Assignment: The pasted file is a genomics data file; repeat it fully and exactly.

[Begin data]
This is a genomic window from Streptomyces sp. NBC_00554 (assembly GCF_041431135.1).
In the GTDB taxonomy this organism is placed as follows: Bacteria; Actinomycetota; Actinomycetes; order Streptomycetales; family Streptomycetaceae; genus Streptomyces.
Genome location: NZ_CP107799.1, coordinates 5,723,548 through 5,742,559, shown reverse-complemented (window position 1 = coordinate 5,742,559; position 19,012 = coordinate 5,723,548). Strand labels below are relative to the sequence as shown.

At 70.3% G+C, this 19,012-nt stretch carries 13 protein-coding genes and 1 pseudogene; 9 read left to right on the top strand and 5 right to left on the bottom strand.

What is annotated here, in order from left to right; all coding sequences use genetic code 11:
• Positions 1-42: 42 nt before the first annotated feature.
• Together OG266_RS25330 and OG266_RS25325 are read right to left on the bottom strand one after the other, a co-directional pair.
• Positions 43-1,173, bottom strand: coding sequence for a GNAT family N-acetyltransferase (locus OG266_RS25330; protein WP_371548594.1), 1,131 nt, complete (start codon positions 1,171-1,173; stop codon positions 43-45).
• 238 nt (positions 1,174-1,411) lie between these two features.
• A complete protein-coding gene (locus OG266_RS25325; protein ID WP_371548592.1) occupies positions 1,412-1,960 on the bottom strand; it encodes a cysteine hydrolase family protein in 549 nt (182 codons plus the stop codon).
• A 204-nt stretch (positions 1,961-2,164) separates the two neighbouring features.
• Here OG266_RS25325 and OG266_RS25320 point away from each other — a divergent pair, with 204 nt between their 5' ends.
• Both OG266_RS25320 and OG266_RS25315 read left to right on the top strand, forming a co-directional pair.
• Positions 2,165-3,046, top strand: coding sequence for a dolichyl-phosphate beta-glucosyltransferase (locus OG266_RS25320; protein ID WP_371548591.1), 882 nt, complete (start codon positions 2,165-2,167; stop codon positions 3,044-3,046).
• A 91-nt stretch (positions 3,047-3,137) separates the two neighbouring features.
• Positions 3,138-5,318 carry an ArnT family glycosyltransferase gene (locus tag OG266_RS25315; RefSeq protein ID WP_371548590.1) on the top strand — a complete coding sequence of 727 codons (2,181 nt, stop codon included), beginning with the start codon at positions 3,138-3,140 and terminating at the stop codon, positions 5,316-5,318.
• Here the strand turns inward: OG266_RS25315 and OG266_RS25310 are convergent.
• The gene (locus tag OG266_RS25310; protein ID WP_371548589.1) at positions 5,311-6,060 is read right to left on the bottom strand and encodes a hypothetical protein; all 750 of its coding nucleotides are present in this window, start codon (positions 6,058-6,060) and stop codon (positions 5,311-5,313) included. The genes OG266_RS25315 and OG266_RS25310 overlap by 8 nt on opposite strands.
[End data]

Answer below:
This is a genomic window from Streptomyces sp. NBC_00554 (assembly GCF_041431135.1).
In the GTDB taxonomy this organism is placed as follows: Bacteria; Actinomycetota; Actinomycetes; order Streptomycetales; family Streptomycetaceae; genus Streptomyces.
Genome location: NZ_CP107799.1, coordinates 5,723,548 through 5,742,559, shown reverse-complemented (window position 1 = coordinate 5,742,559; position 19,012 = coordinate 5,723,548). Strand labels below are relative to the sequence as shown.

At 70.3% G+C, this 19,012-nt stretch carries 13 protein-coding genes and 1 pseudogene; 9 read left to right on the top strand and 5 right to left on the bottom strand.

What is annotated here, in order from left to right; all coding sequences use genetic code 11:
• Positions 1-42: 42 nt before the first annotated feature.
• Together OG266_RS25330 and OG266_RS25325 are read right to left on the bottom strand one after the other, a co-directional pair.
• Positions 43-1,173, bottom strand: coding sequence for a GNAT family N-acetyltransferase (locus OG266_RS25330; protein WP_371548594.1), 1,131 nt, complete (start codon positions 1,171-1,173; stop codon positions 43-45).
• 238 nt (positions 1,174-1,411) lie between these two features.
• A complete protein-coding gene (locus OG266_RS25325; protein ID WP_371548592.1) occupies positions 1,412-1,960 on the bottom strand; it encodes a cysteine hydrolase family protein in 549 nt (182 codons plus the stop codon).
• A 204-nt stretch (positions 1,961-2,164) separates the two neighbouring features.
• Here OG266_RS25325 and OG266_RS25320 point away from each other — a divergent pair, with 204 nt between their 5' ends.
• Both OG266_RS25320 and OG266_RS25315 read left to right on the top strand, forming a co-directional pair.
• Positions 2,165-3,046, top strand: coding sequence for a dolichyl-phosphate beta-glucosyltransferase (locus OG266_RS25320; protein ID WP_371548591.1), 882 nt, complete (start codon positions 2,165-2,167; stop codon positions 3,044-3,046).
• A 91-nt stretch (positions 3,047-3,137) separates the two neighbouring features.
• Positions 3,138-5,318 carry an ArnT family glycosyltransferase gene (locus tag OG266_RS25315; RefSeq protein ID WP_371548590.1) on the top strand — a complete coding sequence of 727 codons (2,181 nt, stop codon included), beginning with the start codon at positions 3,138-3,140 and terminating at the stop codon, positions 5,316-5,318.
• Here the strand turns inward: OG266_RS25315 and OG266_RS25310 are convergent.
• The gene (locus tag OG266_RS25310; protein ID WP_371548589.1) at positions 5,311-6,060 is read right to left on the bottom strand and encodes a hypothetical protein; all 750 of its coding nucleotides are present in this window, start codon (positions 6,058-6,060) and stop codon (positions 5,311-5,313) included. The genes OG266_RS25315 and OG266_RS25310 overlap by 8 nt on opposite strands.